“Heads, You Lose! Tails, I Win!” No Matter Which Way You Play It, The Department Of Labor Interpretation Of Independent Contractor Arrangements Usually Concludes They’re Employees.
The Department of Labor’s Wage and Hour Division has issued an “Administrator’s Interpretation” that elucidates the DOL’s views on the issue of who is an employee and who is an independent contractor under the Fair Labor Standards Act. Although technically not a legally binding statement of law, this determination is critical for analyzing wage and hour rights, FMLA leave rights, IRS reporting requirements and other employment considerations under federal law.
Ignore it at your own (expensive) peril.
Below is both a summary and a more detailed discussion of the DOL’s conclusions.
“Most workers are employees under the FLSA.”
The DOL has decided that most workers are employees under the FLSA because the definition of “to employ” is “to suffer or permit to work.” To determine whether a worker has been suffered or permitted to work requires an evaluation of an “economic realities” test. This test consists of six factors that, when applied, determine whether the worker is “economically dependent” on the employer or is indeed in business for him or herself. Sounds reasonable, right? Wait until you try to apply the six factors test.
FACTOR 1: Is the Work Performed an Integral Part of the Employer’s Business?
The work performed is likely to be an “integral part” of an employer’s business if it relates to the employer’s core products or services.
Citing to an example from an actual case, the DOL stated that “migrant workers who harvest the pickle crop of defendant … are employees” because it “does not take much of a record to demonstrate that picking the pickles is a necessary and integral part of the pickle business. . . .”
FACTOR 2: Does the Worker’s Managerial Skill Affect the Worker’s Opportunity for Profit or Loss?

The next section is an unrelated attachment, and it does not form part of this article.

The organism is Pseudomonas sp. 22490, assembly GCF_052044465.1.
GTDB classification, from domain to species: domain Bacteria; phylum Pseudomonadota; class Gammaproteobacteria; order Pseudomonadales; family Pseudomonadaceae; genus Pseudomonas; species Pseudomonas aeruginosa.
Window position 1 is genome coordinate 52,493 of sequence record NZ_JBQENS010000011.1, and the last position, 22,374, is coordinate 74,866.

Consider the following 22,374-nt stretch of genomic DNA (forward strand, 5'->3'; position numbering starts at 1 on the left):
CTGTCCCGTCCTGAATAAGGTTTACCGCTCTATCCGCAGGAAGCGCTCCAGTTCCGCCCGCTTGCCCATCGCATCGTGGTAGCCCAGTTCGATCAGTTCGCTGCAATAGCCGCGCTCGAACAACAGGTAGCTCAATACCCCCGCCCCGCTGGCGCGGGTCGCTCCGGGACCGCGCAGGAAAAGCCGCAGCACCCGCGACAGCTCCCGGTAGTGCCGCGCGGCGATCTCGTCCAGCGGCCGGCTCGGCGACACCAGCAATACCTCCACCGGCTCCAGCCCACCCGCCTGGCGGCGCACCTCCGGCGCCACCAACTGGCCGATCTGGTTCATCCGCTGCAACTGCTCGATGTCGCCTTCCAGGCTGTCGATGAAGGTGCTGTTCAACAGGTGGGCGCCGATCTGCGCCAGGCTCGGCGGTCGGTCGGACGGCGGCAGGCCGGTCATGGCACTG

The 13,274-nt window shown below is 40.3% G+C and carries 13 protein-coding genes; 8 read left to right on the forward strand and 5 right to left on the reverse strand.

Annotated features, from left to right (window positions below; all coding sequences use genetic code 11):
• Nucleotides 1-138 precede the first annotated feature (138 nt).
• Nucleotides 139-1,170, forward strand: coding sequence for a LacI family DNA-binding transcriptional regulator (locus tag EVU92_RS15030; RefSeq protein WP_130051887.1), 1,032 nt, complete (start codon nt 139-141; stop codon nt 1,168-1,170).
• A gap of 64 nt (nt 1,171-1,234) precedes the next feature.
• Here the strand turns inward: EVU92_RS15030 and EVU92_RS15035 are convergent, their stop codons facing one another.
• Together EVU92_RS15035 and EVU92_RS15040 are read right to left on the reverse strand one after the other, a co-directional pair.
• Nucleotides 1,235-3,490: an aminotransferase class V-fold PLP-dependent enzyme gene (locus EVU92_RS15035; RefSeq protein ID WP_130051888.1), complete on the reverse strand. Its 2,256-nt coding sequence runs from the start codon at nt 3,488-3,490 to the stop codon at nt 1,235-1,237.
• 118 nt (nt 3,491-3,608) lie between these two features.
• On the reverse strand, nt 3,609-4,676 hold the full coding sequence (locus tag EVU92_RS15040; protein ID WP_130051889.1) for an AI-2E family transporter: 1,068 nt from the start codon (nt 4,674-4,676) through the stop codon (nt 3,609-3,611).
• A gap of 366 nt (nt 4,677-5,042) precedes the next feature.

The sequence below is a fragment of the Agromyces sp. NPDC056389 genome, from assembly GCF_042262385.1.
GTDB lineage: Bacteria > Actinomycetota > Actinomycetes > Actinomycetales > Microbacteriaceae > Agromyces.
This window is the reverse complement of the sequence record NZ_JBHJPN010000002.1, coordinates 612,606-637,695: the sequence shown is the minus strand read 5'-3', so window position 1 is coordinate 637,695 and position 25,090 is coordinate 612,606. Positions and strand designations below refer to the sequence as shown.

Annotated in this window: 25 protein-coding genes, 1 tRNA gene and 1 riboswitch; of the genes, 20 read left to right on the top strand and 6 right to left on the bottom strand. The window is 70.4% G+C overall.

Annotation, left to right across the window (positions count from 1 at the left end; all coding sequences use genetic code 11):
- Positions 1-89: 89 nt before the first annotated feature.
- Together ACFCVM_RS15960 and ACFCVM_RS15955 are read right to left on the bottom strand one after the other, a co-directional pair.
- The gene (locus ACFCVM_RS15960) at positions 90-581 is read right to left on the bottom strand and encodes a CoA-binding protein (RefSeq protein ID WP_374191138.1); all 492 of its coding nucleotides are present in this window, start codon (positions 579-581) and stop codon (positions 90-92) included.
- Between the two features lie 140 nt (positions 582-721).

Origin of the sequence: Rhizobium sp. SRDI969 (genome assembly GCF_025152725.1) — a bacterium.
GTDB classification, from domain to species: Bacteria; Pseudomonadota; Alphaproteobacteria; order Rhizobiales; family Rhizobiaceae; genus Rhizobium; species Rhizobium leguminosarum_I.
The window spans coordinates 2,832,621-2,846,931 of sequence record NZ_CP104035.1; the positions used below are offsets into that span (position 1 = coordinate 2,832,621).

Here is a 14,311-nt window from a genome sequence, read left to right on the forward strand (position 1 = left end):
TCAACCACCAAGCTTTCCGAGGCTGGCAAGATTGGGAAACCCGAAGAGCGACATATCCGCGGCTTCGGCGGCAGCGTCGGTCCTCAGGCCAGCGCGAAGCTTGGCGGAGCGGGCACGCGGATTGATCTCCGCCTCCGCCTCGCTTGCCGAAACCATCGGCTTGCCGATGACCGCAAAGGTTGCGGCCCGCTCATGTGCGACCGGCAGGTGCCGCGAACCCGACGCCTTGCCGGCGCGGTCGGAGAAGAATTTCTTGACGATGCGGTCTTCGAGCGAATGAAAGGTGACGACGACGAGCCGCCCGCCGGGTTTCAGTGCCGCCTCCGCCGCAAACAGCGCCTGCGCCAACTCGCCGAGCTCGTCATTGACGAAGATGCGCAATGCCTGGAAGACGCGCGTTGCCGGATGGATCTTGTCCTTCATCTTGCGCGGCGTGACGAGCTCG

An independent contractor relies on his or her “managerial skill” and not just job skill in performing services and therefore has the opportunity to earn a profit or a loss.
An employee, on the other hand, can typically only increase his or her earnings by working longer hours and does not face the prospect of a loss.
FACTOR 3: What is the Worker’s Relative Investment Compared to the Employer’s Investment?
The DOL places strong emphasis on a comparison of the investments of the worker and the potential employer. Indeed, even if a worker has made an investment, that investment has to be significant when compared to the investment of the purported employer, and the investment by the employer is in the entire business enterprise not just the project or division in which the worker’s specific work is being performed.
FACTOR 4: Does the Work Performed Require Special Skill and Initiative?
The DOL believes that only skilled workers who operate an independent business are independent contractors because, ultimately, it is the worker’s business skills as an independent business person, rather than his or her technical skills, that support independent contractor status.
FACTOR 5: Is the Relationship between the Worker and the Employer Permanent or Indefinite?
An ongoing “permanent” working relationship that has no specific end or deadline is indicative of an employment relationship. A worker who is in an independent business for him or herself, reasons the DOL would not want a permanent relationship because that creates dependence on the employer.
True independent contractors work one project for an employer and do not typically work continuously or repeatedly for the same employer.
FACTOR 6: What is the Nature and Degree of the Employer’s Control?
A true independent contractor controls “meaningful aspects” of the work, which in turn proves that the worker is engaged in his or her own business. We can’t wait to find out what the DOL considers “meaningful aspects”…
However, the fact that the worker and employer have a flexible work arrangement which may include working from home or hours set by the worker is not determinative because those situations are now quite common for employees.
Notice the absence of check-off boxes next to the six factors? That is intentional.
The DOL emphasized that the factors are not to be applied mechanically or in a vacuum as a check-list. Specifically, no one factor is controlling or weightier than another factor and the ultimate outcome “must be determined by a qualitative rather than a quantitative analysis.”
That clears it up, right?
The bottom line is that the DOL interpretation signals a not-so-subtle shift away from the right of control factor previously favored by courts and administrative agencies toward the consistent application of a more comprehensive test. Further, it is clear that the DOL believes that many independent contractor relationships are currently misclassified as such. Prudent employers should therefore reexamine their contractor relationships in light of these factors.
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